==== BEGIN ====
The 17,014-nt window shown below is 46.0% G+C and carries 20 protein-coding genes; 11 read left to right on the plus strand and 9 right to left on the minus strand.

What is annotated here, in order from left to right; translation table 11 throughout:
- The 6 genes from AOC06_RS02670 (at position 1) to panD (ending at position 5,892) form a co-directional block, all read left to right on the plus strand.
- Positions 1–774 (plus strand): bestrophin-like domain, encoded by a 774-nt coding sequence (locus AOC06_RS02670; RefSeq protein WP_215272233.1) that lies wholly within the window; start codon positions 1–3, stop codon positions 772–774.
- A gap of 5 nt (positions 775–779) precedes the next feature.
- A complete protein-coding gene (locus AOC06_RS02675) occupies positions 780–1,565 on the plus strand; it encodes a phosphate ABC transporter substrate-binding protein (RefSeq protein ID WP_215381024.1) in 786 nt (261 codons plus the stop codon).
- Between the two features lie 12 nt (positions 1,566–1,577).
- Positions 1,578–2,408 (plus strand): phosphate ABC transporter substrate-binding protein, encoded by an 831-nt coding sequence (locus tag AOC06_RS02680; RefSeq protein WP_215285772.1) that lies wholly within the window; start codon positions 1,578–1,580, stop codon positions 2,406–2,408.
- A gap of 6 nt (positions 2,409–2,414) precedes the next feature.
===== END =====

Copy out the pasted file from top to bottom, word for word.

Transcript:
The 17,014-nt window shown below is 46.0% G+C and carries 20 protein-coding genes; 11 read left to right on the plus strand and 9 right to left on the minus strand.

What is annotated here, in order from left to right; translation table 11 throughout:
- The 6 genes from AOC06_RS02670 (at position 1) to panD (ending at position 5,892) form a co-directional block, all read left to right on the plus strand.
- Positions 1–774 (plus strand): bestrophin-like domain, encoded by a 774-nt coding sequence (locus AOC06_RS02670; RefSeq protein WP_215272233.1) that lies wholly within the window; start codon positions 1–3, stop codon positions 772–774.
- A gap of 5 nt (positions 775–779) precedes the next feature.
- A complete protein-coding gene (locus AOC06_RS02675) occupies positions 780–1,565 on the plus strand; it encodes a phosphate ABC transporter substrate-binding protein (RefSeq protein ID WP_215381024.1) in 786 nt (261 codons plus the stop codon).
- Between the two features lie 12 nt (positions 1,566–1,577).
- Positions 1,578–2,408 (plus strand): phosphate ABC transporter substrate-binding protein, encoded by an 831-nt coding sequence (locus tag AOC06_RS02680; RefSeq protein WP_215285772.1) that lies wholly within the window; start codon positions 1,578–1,580, stop codon positions 2,406–2,408.
- A gap of 6 nt (positions 2,409–2,414) precedes the next feature.